The real Lamborghini Sián as the ’63’ proudly fitted onto the vertical section of the rear fender, this Bburago model has this too but that’s just the start. Look onto the inside of this fin, they are finished in gold just like on the real car, and much to my surprise this Bburago model has the ‘Realizzata a Sant’Agata Bolognese’ script on this fin too, now that’s attention to detail.
And it doesn’t even stop there either. Bburago didn’t take the press photos as a base for this model but derived it from the real car. Take a look at the two small, gold-finished fins next to the engine cover, on the passenger side you’ll find the Italian Tricolore, but unlike on the press photos, the real Sian had the ‘Sián FKP 37’ script on the passenger side in honour of Ferdinand Porsche. This scale model from Bburago also has the SIÁN FKP 37 script on that side. I’m very impressed with that.
On the tires we find the Pirelli P ZERO script and white livery while the disc brakes look decent, Bburago even added red calipers. There is even a black ‘Lamborghini Carboceramici’ script on them. Very nice. The wheels are nicely reproduced in 1:18 scale too, but it seems the shade they used is a bit too orange. The real Sián had bronze wheels with an orange tint, but these Bburago look like they are just a little too on the orange side of the hue.
The interior is slightly above what we are used to from Bburago/Maisto models, it’s all there, the brown carbon fibre lightweight sport seats, lots of carbon fibre on the dashboard and central console, the red cover over the start button but it’s all a bit coarse, less detailed than for instance Norev or Kyosho. At this price point it is a very, very good and nicely detailed interior, so no complaints here either.
The engine in the Lamborghini Sián is taken from the Aventador and had her power increased to 785hp, as on the Aventador SVJ, the Sián V12 comes with bronze/gold-finished manifolds (the Huracan Performante also had this feature), and Bburago replicated this on their 1:18 model. It’s there, not highly detailed, but still decent. However, one mistake Bburago made was the engine cover.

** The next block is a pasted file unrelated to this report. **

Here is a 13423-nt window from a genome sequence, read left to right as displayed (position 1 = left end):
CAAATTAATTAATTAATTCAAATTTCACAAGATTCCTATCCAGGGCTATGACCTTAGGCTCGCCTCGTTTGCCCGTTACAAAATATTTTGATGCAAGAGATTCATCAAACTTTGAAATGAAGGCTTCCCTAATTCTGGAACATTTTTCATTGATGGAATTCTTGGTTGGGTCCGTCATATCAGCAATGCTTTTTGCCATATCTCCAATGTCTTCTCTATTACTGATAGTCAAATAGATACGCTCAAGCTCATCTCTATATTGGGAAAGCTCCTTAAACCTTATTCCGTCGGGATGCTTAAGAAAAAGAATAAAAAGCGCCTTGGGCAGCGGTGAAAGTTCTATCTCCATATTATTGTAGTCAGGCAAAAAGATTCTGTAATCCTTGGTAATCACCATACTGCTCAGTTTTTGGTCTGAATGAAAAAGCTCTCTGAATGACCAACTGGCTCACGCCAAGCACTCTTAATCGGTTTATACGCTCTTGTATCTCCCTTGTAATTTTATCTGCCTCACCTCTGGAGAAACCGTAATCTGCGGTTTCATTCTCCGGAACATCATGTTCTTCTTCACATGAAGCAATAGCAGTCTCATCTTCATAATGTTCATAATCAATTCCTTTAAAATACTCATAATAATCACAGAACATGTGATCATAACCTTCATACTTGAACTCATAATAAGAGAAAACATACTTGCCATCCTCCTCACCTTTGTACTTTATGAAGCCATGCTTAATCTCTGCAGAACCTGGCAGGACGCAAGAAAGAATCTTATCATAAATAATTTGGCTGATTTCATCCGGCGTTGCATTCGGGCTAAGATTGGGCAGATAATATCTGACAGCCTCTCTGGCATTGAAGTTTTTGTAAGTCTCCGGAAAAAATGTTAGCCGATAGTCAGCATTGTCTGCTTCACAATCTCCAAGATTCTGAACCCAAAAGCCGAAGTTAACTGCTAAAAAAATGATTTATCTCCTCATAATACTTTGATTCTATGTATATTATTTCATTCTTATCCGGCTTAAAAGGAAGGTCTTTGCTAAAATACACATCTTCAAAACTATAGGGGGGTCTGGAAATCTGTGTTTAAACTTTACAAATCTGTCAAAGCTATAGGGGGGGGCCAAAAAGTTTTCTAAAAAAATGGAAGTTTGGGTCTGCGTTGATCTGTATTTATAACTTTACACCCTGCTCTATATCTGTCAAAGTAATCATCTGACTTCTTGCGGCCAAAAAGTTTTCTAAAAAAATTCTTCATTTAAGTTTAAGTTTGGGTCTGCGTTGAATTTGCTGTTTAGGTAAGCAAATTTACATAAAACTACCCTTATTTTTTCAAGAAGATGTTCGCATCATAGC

Remember the Lamborghini Centenario from Maisto? The engine cover was hinged at the roof while on the real Lamborghini Centenario this engine cover has to be lifted off. Well, Bburago made the same mistake on this Sián, the cover is once again hinged at the roof while on the real car it’s a lift-off unit too. Perhaps replicating this in 1:18 scale is too expensive, or Bburago/Maisto is afraid people would lose the cover while playing. Remember these models are usually not intended for the same customer as an AUTOart.
Now comes the worst part of this Bburago made 1:18 scale Lamborghini Sián, the front hood. Now I have to admit I haven’t seen any images of the real car with the front hood open, but I’m more than certain she doesn’t have these two, massive dogleg hinges as seen on this scale model. This is pulling this otherwise very nice model down for sure. And it’s 2020, I’m sure it would cost much more to use smaller dogleg hinges, I understand Bburago can’t do detailed hinges as AUTOart would, but personally, I wouldn’t have been disappointed if they just kept the front cover sealed. There is nothing to see anyway, so why bother.
One final detail, as the Lamborghini Sián is a hybrid car, a V12 engine, and a supercapacitor combined, Lamborghini found it useful to put ‘Benzina’ on the fuel cap of their Sián. Bburago went as far as putting a tiny Lamborghini script on the exterior rearview mirrors, and the attention to detail all over this scale model is unseen from Bburago, but for some reason, they didn’t include ‘Benzina’ on the cap. A wasted opportunity to add that final piece of detail on the exterior.
The Bottom Line
So is the 1:18 Lamborghini Sián from Bburago worth adding to your collection? Naturally, it is, this is without a doubt the best Bburago or Maisto I have in my collection, at €40 this is incredible value for money, and the scale is a real 1:18, what more could you ask for? Just keep that front hood closed and you’re safe.
The doors even have full-size side windows, when did we see that on a 1:18 Bburago model (The €70 Centenario from Maisto had these too, the €35 counterparts did not), I love the little details like the Realizzato script or the FKP 37 reference on the driver’s side, sure the carbon fibre is a plastic pattern, but heck that’s fine on a model in this price range.
One small detail Bburago seemed to have missed from the real car they did paint the inside of the vertical carbon fibre fins on the rear in gold, but on the real car, the underside of the rear wing is also painted gold, or Oro Electrum as it is officially called. Bburago didn’t do this, the rear wing is painted green on both sides. On the flip side, it does move up and down, so that’s a very cool bonus.
For me, this is a must-have model for sure. I will be adding the AUTOart model when it is released too, but this Bburago is too good not to buy, and when they do release another shade, I’ll be getting that one too.